National are back in front, while Labour takes a sharp dive in the latest 1 NEWS Colmar Brunton Poll, the results showing there was no 'Budget bounce' for the Government, with the Budget leak saga proving a distraction.
The parties still sit close, however - National Party on 44%, rising 4% since 1 NEWS' last poll in April. Labour dropping by a significant 6%, down to 42%.
- National Party: 44% - (Up 4%)
- Labour Party : 42% (Down 6%)
- Green Party: 6% - (Steady)
- New Zealand First: 5% - (Up 1%-point)
- ACT: 1% - (Steady)
The Green Party was steady on 6% and New Zealand First was back in the ring, receiving a bump of 0.7% up to 5% - it is the first time the party's Colmar Brunton poll results has met Parliament's 5% threshold since October, 2018. ACT remained steady on 0.7%.
Those polled were asked which political party they would vote for.
Ms Ardern said feedback she had received of the Budget had been "really positive".
"People care about what we are doing for them, issues like mental health, rather than the back-and-forth in Wellington," she said.
She called the result a "vote of confidence" that could see another Government formed.
Simon Bridges, however, described the results as showing National’s "bounce".
"What you see is a disappointment from middle New Zealand that Labour can't deliver for them," he said.
"It is absolutely great. What New Zealanders are seeing is a much stronger team in National."
The issue for National instead is the lack of coalition partner options.
Seats in Parliament based on 1 NEWS Colmar Brunton Poll results
- National Party - 53
- Labour Party - 51
- Green Party - 8
- NZ First - 7
- Act Party - 1
- TOTAL - 120
Translating to Parliamentary seats - the results show National would get 53 seats plus one from ACT (assuming ACT wins one electorate seat), with the 54 total still falling short of the 61 seats needed to form a Government.
Labour's percentage equals 51 seats in Parliament, adding in eight seats from the Green Party and seven from NZ First sees a comfortable majority secured.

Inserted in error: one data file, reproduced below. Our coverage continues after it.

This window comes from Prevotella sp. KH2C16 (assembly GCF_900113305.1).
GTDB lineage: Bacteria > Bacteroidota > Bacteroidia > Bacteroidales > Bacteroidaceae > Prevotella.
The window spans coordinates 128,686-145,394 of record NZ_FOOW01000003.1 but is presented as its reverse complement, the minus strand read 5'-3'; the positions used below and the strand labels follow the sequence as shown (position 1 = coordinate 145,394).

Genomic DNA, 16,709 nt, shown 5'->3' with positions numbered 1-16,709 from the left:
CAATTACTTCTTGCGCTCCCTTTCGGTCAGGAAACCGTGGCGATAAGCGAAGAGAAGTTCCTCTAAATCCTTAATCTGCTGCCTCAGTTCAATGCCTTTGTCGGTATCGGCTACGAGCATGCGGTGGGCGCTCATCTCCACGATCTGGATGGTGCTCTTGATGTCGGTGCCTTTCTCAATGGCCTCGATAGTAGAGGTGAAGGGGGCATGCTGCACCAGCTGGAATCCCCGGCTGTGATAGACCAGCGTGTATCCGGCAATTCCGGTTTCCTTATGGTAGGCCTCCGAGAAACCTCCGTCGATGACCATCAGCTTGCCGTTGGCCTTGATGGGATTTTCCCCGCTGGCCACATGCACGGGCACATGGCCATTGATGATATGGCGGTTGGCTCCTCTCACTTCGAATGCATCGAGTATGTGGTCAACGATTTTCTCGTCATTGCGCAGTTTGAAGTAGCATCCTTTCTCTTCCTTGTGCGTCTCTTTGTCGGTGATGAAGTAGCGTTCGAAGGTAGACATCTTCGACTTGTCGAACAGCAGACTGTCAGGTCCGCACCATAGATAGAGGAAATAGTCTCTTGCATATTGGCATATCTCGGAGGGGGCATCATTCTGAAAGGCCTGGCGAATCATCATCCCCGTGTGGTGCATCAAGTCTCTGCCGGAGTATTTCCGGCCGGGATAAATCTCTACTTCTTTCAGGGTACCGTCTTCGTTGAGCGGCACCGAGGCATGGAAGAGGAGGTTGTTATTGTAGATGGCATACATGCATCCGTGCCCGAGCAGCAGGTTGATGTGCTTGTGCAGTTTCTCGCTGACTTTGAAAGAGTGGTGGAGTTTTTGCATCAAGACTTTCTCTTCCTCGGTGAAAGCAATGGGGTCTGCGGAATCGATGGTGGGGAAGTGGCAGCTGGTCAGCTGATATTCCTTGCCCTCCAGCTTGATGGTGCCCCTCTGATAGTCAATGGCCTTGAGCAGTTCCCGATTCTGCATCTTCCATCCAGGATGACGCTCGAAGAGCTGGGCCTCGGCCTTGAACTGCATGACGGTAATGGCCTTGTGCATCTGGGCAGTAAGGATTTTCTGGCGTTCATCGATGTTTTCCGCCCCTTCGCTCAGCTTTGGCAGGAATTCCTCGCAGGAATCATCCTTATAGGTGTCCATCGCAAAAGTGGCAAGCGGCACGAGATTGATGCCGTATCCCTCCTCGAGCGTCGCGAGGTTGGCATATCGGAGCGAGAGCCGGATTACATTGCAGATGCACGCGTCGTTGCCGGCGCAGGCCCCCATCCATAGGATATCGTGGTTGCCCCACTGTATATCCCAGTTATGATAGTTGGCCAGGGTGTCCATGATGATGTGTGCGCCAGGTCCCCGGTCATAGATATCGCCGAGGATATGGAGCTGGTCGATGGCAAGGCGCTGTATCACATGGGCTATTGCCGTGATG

However, it also would put NZ First's Winston Peters back on the kingmaker throne - once again having the power to choose the party in power to form the Government.
- Pessimism - 38% (Up 2%)
- Optimism - 34% (Down 3%)
A pessimistic outlook of New Zealand's economy over the next 12 months has risen, with 38% of those polled answering they thought the economy would be in a worse state than at present.
Thirty-four per cent thought it would be better, and 28% thought it would remain the same.
Ms Ardern said the results did not surprise her.
"Anyone reading the news right now will be seeing that volatility playing out internationally," she said.
But Mr Bridges did not agree.
"Labour is plain wrong when they say this is international circumstance. Our exports to our trading partners have really never been this good.
"It's domestic, it's a failure in business confidence and certainty and that comes from one place, the Labour party and its policies."
In April's poll, 37% thought the economy would be in a better state, 36% answered that it would be worse and 28% thought it would be in the same state.
Preferred Prime Minister
National's jump in the polls did not transcend into preferred Prime Minister point for its leader, with Simon Bridges remaining on 5%.
- Jacinda Ardern: 45% (Down 6%)
- Judith Collins: 6% (Up 1%)
- Simon Bridges: 5% (Steady)
- Winston Peters: 5% (Steady)
Prime Minister Jacinda Ardern saw a 6% drop down to 45% as preferred Prime Minister, after climbing to her highest ever rating of 51% during the last 1 NEWS Colmar Brunton Poll in April.
National MP Judith Collins has crept past her party leader Simon Bridges, after being neck-and-neck with him during polls in April (both on 5%) and February (both on 6%).
In the latest poll, 6% of those polled wanted Ms Collins as Prime Minister, while Mr Bridges was steady on 5%. Right next to him sat deputy Prime Minister Winston Peters on 5% as preferred Prime Minister.
It is the NZ First leader's highest rating since August, 2018.
National MP Mark Mitchell also made an appearance as preferred Prime Minister, scraping 1% together.
Between June 4 and 8, 1002 eligible voters were polled via landline and mobile phone. The maximum sampling error is approximately ±3.1%-points at the 95% confidence level.